Ok, we’ve established that setting annual goals for your homeschool kiddos can help alleviate some anxiety, but how do we even set goals? And what do we focus on?

How to Set (and Implement) Annual Homeschool Goals

I like to limit myself to three goals per child (You can also pick 1 or 2 goals, too). I’ll be using my second grader as an example here.

Picking goals that focus on foundational subjects (math, reading, writing for younger grades or Language Arts, math, and another subject that maybe your child is leaning towards a career in for older children).

For my daughter this year, I chose

  1. Master her addition and subtraction facts through 20. This means answering within three seconds.
  2. I want her to be fluently reading early chapter books by the end of the year and learn 240 new vocabulary words.
  3. I want her to be able to write a small paragraph on her own. This might be three or four sentences.

Ok, now that you’ve got your goals written down, how do we make sure we are focusing on them?

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Implementing Annual Goals

Here are three things I recommend for ensuring homeschool goals take top priority:

1. Remember goals while making
homeschool purchases for the year.

When you are buying your materials for the year, focus on the goals you have set.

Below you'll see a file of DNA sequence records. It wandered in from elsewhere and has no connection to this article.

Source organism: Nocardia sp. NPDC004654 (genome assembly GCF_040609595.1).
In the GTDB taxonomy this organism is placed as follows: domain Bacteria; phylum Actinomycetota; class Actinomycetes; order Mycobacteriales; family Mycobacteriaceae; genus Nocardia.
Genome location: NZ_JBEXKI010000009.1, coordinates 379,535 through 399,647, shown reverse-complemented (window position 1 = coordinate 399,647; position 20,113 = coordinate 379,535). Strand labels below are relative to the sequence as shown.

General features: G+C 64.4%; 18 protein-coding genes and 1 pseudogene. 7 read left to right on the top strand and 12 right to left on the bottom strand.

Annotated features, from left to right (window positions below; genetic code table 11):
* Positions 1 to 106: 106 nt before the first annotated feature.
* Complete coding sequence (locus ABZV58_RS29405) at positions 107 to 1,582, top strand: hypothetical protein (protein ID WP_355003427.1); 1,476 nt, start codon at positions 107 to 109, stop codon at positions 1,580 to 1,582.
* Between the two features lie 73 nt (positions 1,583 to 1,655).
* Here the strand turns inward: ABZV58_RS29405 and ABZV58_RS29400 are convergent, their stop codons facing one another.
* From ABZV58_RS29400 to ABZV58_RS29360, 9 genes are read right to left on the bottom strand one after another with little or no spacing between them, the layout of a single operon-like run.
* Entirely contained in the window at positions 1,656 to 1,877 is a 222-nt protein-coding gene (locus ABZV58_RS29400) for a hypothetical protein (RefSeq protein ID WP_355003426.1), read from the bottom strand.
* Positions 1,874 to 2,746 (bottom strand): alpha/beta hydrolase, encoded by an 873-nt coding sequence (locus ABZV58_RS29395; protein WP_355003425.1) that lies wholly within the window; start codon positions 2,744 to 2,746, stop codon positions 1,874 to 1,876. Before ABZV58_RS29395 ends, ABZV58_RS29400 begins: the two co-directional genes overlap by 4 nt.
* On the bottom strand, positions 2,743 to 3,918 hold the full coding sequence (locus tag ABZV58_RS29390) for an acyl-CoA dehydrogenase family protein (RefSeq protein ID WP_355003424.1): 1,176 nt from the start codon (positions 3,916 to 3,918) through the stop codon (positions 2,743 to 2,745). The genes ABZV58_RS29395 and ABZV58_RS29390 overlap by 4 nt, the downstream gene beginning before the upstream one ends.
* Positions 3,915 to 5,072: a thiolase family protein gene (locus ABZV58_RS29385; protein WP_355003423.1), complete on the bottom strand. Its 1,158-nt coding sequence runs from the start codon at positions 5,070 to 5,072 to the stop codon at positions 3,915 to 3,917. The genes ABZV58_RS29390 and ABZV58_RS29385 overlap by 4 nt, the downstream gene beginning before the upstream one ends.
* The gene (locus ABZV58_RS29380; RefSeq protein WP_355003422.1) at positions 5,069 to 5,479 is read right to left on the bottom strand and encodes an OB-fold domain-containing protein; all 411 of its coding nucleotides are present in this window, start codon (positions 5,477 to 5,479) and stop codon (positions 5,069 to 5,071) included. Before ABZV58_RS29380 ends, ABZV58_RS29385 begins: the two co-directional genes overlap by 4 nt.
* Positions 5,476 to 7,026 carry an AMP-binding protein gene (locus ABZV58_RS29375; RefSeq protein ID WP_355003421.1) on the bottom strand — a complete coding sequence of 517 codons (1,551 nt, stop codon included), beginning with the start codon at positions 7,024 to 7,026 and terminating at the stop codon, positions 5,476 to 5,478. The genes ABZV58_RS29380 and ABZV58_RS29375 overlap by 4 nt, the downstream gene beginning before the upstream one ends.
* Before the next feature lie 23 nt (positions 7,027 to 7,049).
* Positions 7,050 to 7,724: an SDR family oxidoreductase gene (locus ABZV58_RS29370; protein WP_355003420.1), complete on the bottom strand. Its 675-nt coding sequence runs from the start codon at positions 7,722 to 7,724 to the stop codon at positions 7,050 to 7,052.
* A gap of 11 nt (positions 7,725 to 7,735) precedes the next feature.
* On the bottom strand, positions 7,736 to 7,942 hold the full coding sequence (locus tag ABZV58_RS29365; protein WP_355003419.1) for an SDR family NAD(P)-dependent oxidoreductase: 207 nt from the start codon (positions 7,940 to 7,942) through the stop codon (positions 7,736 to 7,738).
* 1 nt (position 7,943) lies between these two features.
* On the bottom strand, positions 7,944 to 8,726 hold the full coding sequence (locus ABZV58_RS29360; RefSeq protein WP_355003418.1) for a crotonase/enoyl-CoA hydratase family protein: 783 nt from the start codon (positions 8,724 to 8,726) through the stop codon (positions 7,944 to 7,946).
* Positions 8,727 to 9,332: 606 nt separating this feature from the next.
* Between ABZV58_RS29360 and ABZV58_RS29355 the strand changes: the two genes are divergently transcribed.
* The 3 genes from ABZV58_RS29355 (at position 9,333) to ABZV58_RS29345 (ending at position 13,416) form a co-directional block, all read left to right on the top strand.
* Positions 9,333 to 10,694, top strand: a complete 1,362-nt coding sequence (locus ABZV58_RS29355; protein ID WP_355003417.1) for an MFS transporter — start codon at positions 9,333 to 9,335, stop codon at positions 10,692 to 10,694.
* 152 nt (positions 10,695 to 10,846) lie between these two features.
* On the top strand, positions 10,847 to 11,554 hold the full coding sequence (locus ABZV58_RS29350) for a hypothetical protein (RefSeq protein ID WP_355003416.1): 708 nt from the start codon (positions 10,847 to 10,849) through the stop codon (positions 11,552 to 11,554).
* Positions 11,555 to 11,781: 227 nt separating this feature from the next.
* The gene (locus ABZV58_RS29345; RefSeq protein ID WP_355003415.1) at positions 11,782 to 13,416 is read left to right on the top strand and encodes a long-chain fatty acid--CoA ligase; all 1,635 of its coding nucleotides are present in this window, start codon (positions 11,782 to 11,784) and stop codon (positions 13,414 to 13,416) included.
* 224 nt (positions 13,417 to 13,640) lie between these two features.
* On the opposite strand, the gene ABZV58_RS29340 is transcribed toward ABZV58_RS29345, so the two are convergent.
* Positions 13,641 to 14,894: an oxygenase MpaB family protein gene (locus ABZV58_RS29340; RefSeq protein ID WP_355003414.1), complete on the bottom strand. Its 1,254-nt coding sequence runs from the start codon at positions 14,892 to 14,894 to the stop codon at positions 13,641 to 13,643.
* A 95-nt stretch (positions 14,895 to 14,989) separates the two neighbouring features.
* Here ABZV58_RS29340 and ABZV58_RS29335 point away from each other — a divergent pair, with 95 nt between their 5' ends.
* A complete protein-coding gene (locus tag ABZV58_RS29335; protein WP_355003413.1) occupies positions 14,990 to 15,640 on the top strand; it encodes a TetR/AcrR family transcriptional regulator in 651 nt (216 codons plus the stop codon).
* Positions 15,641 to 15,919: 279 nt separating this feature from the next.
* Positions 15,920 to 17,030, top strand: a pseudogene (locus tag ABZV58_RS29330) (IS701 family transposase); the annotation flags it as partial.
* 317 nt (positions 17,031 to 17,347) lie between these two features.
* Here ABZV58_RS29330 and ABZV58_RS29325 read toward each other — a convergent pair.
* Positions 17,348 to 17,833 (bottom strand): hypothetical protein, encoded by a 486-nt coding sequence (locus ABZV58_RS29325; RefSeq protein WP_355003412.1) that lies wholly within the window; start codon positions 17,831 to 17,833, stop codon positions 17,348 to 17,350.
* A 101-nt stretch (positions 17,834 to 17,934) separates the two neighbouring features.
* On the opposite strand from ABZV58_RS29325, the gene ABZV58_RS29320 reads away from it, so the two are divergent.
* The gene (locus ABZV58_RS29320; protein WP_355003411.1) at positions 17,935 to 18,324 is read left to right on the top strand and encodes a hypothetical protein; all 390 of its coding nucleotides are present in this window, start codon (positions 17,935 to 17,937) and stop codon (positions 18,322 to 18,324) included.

I purchased our regular math curriculum, but I also purchased several math games and activities to incorporate because I want her to remain excited about the material and I know games and activities really help her do that. So, you could purchase some additional activities or resources around the subject of one (or all) of your goals.

2. Give goal subjects top priority
in your homeschool plans.

When you are planning your weekly schedule, plan your goal subjects first.

Planning your goal subjects first makes them have higher priority. This way, if the day goes haywire (or the month, you know, whatever) you are still making progress where it matters most. And, you also know, that by not doing all the other stuff you aren’t really falling behind because you’ve already decided that those subjects aren’t as important.

3. Record your observations and progress.

You’ve set appropriate goals for your children. Now, trust yourself. You will be surprised when you look back at the end of the year and see how much progress they’ve made.

Keep a notebook or page in a notebook and periodically keep track of the progress your child(ren) are making for each goal. It is amazing how quickly we forget how far we’ve come, but writing it down really makes it clear how much your kid(s) have learned. I like to record our progress monthly, but you can do whatever works for you.


I hope that these steps help you to plan yearly goals for your homeschool. Take charge of your year, set your priorities, and keep the “am I doing enough?” anxiety at bay.

Surya

Surya is the owner of Teach Me. I’m Yours. where she shares ideas and resources for keeping homeschooling simple and exciting all at the same time.

When she isn’t homeschooling her three girls or running behind on housework, she loves to read and travel.

What about you? Have you implemented homeschool goal setting with your planning? We’d love to hear about how it’s helped you in the comments below.

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Why You Should Use Homeschool Goal Setting As a Foundation for the Planning Process

2 thoughts on “Why You Should Use Homeschool Goal Setting As a Foundation for the Planning Process

  1. I love this! You are so right that we need to set learning goals! My youngest graduates this May (I’ve homeschooled our youngest 3), and I wish I’d had this wonderful advice earlier in the game!